Police have said the death is not being treated as suspicious and the coroner will be notified
Britain’s fattest man Carl Thompson died today, just a month after pleading for help to try and change the 10,000 calories-a-day diet he was warned would kill him.
Mr Thompson, just 33, who weighed 65-stone, was found dead inside his flat in Dover, Kent, by police, fire crews and the ambulance service this morning.
Firefighters and police officers took several hours to remove his body.
Mr Thompson shot to fame earlier this year when he appeared on ITV’s This Morning begging for help to lose weight, after being bedbound for more than a year.
Tributes have been paid to him today.
Craig Chapman said: “I have just seen that Carl Thompson has sadly died. I’ve known Carl many years and (he) was a very good friend of mine when I lived in Dover. I used to play pool and have a few pints with him when he was mobile. I can’t believe it, so tragic.”
Lyn Garret tweeted: “RIP UK heaviest man Carl Thompson. Gentle Giant. Dover is in shock.”
Neighbour Ronald Williams said the operation to remove Carl’s body “took emergency crews several hours.”
A police spokesman said: “Kent Police were called at 10.38am to a property in Dofras Place, Dover, following reports that a man in his 30s had died.
“Officers do not believe the death to be suspicious. The coroner will be notified.”
Mr Thompson, who was single and lived alone, made national headlines earlier this year after it was revealed his excessive binge eating had caused his weight to rocket to 65 stone.
After he featured on This Morning, in a TV interview live from his bed, he was swamped with offers to help him lose weight.
He said he had always had a bad relationship with food and, as a child, would sneak downstairs in the night and raid the kitchen cupboards in his childhood home in Lydden.
He said: “I was only about three or four and no one knew why I did it. I would just eat anything out of the cupboards.”
During the TV appearance, Dr Dawn Harper suggested he was being “killed with kindness” by people still prepared to get his daily junk food dose to him.
Dr Dawn also said when discussing with Carl his diet before interview that he had mentioned his mother’s passing as a reason for his enormous weight gain.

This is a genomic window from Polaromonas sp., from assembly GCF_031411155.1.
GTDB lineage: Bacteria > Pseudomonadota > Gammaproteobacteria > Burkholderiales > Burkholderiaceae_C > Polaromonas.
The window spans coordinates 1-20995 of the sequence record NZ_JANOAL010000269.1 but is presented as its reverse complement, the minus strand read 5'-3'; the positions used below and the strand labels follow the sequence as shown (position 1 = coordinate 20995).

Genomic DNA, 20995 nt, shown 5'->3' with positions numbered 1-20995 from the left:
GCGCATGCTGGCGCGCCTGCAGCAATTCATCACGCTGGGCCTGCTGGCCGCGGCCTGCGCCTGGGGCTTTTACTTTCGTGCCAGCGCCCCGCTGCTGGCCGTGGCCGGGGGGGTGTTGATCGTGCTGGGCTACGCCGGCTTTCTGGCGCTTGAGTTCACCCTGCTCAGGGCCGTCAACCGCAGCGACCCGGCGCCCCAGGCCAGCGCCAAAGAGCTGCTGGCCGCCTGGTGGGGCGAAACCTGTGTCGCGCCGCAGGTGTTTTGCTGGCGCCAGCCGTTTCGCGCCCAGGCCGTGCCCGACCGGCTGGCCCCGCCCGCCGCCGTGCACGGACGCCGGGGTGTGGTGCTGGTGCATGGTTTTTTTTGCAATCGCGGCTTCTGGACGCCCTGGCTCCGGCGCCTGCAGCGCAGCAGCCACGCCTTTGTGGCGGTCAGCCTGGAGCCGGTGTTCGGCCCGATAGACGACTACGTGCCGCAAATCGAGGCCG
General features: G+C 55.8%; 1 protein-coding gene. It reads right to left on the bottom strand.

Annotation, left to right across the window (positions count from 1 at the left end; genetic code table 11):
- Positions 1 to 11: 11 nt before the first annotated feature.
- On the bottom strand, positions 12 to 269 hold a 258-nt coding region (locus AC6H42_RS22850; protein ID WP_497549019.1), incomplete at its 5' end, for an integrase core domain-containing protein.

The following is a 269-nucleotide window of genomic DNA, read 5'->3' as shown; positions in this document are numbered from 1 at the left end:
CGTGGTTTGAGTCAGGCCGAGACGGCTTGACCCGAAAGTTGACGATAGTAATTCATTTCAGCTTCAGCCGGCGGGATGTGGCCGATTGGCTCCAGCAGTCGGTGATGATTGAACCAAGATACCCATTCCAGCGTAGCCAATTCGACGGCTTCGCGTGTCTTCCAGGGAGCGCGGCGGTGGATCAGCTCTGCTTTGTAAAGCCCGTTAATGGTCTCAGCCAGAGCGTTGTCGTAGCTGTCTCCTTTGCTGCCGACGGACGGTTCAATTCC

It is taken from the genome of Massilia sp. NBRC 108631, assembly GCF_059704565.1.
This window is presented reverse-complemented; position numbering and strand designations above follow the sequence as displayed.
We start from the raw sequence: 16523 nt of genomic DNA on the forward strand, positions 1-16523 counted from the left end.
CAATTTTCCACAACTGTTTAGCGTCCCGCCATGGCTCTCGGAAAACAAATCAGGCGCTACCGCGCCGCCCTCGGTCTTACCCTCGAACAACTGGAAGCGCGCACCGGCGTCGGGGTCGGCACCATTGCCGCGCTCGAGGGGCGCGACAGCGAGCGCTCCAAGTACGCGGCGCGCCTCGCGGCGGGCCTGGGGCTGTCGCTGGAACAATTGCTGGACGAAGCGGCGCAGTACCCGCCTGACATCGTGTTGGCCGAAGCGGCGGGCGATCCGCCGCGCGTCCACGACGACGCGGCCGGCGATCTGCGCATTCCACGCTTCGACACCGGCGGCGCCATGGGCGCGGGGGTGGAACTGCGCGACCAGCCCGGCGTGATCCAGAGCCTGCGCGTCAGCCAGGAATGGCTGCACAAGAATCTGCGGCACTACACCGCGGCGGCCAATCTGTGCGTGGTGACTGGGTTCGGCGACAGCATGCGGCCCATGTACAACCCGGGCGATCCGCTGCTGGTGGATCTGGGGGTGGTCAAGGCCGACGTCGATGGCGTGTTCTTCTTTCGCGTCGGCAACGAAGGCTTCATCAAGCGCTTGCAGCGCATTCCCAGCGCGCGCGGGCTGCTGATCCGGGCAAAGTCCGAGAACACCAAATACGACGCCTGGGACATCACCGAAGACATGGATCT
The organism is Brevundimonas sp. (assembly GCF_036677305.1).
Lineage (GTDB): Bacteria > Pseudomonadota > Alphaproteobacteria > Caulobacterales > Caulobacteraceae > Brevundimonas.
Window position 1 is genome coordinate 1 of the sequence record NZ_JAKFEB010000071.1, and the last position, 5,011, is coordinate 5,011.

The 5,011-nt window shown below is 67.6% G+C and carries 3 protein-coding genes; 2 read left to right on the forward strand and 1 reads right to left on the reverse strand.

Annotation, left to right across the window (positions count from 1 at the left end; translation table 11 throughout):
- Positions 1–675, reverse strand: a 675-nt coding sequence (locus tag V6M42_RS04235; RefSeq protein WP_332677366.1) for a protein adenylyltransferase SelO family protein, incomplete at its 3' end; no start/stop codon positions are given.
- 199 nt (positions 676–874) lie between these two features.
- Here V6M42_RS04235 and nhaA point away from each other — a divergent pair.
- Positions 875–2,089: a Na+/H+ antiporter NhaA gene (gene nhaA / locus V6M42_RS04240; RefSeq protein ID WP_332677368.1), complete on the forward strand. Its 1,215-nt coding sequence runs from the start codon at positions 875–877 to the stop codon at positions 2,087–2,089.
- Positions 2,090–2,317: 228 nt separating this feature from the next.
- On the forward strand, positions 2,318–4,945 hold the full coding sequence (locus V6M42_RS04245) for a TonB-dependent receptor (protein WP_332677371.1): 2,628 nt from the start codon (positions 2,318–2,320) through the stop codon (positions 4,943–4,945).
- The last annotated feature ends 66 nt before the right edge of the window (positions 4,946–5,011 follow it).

Carl has put on 30 stone since his mother died in 2012 and he said it was one of the reasons he carried on eating as a way to cope with the grief which he still wasn’t over.
Presenters Amanda Holden and Phillip Schofield wanted to know just how Carl was consuming all this food when he couldn’t leave his home.
Dr Dawn said that it was possible people were “killing him with kindness” because food was being brought to him when he requested it.
Carl said: “I just like to say that the food that the carers are getting me is what I ask for. I’d like to put that straight.”
By Carl appearing on the show and going public with his story, he said he hoped he could get the help he needed to bring his weight down and shed the pounds.
Carl has not worked since he left his last job when he was 17-years-old in a food factory.
He lived off a special disability allowance and incapacity benefits spending around £200 a week on takeways and online deliveries from a local supermarket.
After the death of his mum from a brain tumour in 2012 he said he turned to comfort eating as a means of coping with his grief.
He doubled in weight from 30 to 65 stone in just three years and became housebound.
He has not had a girlfriend for more than ten years since his last one dumped him because of his weight.
His daily diet was:
•Breakfast: Four sausages, five fried eggs, fried bread, mushrooms fried in butter, bowl of cereal with full fat milk
•Lunch: Bowl of pasta, chips, bacon, pork pies, crisps, pasties, sandwiches and chocolate
•Dinner: Chinese or Indian takeaway of up to £25 five nights a week
•Snacks: £10 a day on Yorkie bars